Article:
Anti-D administration after spontaneous miscarriage for preventing Rhesus alloimmunisation
Cochrane Reviews, 04/02/2013
Karanth L. et al – To assess the effects of administering anti–D immunoglobulin (Ig) after spontaneous miscarriage in a Rh–negative woman, with no anti–D antibodies. It was concluded that there ais insufficient data available to evaluate the practice of anti–D administration in an unsensitised Rh–negative mother after spontaneous miscarriage. Thus, until high–quality evidence becomes available, the practice of anti–D Immunoglobulin prophylaxis after spontaneous miscarriage for preventing Rh alloimmunisation cannot be generalised and should be based on the standard practice guidelines of each country.
The authors searched the Cochrane Pregnancy and Childbirth Group's Trials Register (31 December 2012).
Randomised controlled trials (RCT) in Rh–negative women without antibodies who were given anti–D Ig following spontaneous miscarriage compared with no treatment or placebo treatment following spontaneous miscarriage as control were included.
Two review authors independently assessed trials for inclusion and trial quality. Two review authors extracted data and checked it for accuracy.
The study included one RCT, involving 48 women who had a miscarriage between eight to 24 weeks of gestation.
Of the 19 women in the treatment group, 14 had therapeutic dilatation & curettage (D&C) and five had spontaneous miscarriage; of the 29 women in the control group, 25 had therapeutic D&C and four had spontaneous miscarriage.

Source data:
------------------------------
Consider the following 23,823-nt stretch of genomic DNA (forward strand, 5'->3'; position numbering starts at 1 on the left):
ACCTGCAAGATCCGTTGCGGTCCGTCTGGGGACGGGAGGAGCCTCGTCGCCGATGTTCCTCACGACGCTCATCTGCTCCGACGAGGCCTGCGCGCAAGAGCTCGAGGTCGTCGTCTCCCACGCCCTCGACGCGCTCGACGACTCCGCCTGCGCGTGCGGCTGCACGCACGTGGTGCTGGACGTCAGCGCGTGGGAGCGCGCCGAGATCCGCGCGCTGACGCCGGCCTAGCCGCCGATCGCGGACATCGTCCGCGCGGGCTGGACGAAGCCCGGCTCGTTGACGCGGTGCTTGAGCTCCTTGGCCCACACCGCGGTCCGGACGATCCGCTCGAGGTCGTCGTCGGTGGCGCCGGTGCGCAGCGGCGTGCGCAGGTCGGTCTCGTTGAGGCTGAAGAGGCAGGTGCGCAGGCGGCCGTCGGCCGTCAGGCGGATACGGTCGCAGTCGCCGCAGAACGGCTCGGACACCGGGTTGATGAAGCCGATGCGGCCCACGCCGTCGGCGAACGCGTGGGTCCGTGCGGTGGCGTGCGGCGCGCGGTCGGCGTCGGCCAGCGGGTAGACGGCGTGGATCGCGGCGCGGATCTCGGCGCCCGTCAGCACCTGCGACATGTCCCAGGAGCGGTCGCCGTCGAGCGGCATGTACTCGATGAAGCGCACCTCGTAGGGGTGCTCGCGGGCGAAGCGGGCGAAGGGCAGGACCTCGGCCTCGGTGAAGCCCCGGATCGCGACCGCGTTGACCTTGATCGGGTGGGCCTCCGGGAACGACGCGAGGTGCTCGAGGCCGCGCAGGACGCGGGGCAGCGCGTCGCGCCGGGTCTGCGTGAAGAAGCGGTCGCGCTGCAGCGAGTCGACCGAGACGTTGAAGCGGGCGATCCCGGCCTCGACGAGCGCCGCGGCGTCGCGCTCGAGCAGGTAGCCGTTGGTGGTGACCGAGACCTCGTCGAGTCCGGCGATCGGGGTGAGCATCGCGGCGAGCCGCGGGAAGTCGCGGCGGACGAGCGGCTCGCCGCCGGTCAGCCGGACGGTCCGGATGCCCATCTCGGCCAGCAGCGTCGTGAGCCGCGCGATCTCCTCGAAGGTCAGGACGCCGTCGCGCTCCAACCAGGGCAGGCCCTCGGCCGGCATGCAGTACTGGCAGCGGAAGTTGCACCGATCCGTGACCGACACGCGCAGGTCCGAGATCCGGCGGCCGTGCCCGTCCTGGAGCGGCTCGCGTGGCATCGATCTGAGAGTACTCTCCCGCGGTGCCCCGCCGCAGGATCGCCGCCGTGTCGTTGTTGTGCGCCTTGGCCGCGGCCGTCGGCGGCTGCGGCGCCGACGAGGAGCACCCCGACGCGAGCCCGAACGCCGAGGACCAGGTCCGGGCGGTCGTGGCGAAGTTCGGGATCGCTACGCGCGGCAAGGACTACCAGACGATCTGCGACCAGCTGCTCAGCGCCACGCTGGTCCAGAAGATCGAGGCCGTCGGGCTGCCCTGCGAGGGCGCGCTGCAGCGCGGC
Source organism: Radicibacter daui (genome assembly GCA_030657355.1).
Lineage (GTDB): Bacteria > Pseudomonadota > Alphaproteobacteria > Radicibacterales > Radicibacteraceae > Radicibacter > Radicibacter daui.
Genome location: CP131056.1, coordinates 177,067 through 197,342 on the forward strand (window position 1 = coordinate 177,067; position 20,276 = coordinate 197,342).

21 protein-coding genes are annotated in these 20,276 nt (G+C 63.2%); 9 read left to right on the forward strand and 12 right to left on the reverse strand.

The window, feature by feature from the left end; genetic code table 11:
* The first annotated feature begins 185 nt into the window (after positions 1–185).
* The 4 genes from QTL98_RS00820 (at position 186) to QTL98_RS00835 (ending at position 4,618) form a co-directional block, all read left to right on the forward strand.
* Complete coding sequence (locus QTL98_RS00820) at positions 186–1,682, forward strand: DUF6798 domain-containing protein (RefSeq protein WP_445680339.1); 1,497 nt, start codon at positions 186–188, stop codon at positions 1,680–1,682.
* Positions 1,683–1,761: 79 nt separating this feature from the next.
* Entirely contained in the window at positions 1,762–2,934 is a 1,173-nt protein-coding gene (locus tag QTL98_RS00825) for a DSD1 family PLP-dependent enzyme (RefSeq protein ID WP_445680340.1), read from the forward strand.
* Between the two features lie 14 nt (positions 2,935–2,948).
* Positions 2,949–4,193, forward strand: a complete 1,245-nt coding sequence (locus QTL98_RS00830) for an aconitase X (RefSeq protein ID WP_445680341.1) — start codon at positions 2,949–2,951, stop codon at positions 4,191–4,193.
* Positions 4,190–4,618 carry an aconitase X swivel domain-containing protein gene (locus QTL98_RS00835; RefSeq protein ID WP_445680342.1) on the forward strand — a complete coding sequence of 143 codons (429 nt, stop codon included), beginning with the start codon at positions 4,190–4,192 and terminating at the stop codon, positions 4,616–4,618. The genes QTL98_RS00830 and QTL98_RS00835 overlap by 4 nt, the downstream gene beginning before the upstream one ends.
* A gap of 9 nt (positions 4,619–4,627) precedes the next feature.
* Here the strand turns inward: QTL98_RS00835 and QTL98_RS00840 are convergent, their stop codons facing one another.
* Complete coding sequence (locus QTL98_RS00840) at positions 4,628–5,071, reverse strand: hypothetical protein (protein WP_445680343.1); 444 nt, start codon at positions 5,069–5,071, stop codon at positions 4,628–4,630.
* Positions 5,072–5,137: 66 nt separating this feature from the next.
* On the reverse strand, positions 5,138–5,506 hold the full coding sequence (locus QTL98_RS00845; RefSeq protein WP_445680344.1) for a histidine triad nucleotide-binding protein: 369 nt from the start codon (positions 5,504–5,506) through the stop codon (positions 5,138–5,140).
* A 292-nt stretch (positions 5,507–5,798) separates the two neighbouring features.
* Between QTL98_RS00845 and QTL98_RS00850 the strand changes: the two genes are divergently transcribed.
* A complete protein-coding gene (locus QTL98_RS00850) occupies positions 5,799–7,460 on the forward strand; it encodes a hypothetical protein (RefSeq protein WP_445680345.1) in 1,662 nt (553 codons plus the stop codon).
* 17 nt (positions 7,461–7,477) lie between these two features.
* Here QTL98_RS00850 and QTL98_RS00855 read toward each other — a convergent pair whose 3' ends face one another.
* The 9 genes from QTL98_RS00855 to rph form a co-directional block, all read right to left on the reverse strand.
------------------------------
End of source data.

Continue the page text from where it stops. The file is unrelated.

The treatment group received 300 µg anti–D Ig intramuscular injection and were compared with a control group who received 1 cc homogenous gamma globulin placebo.
This review's primary outcomes (development of a positive Kleihauer Betke test (a test that detects fetal cells in the maternal blood; and development of RhD alloimmunisation in a subsequent pregnancy) were not reported in the included study.
Similarly, none of the review's secondary outcomes were reported in the included study: the need for increased surveillance for suspected fetal blood sampling and fetal transfusions in subsequent pregnancies, neonatal morbidity such as neonatal anaemia, jaundice, bilirubin encephalopathy, erythroblastosis, prematurity, hypoglycaemia (low blood sugar) in subsequent pregnancies, maternal adverse events of anti–D administration including anaphylactic reaction and blood–borne infections.
The included study did report subsequent Rh–positive pregnancies in three women in the treatment group and six women in the control group. However, due to the small sample size, the study failed to show any difference in maternal sensitisation or development of Rh alloimmunisation in the subsequent pregnancies.
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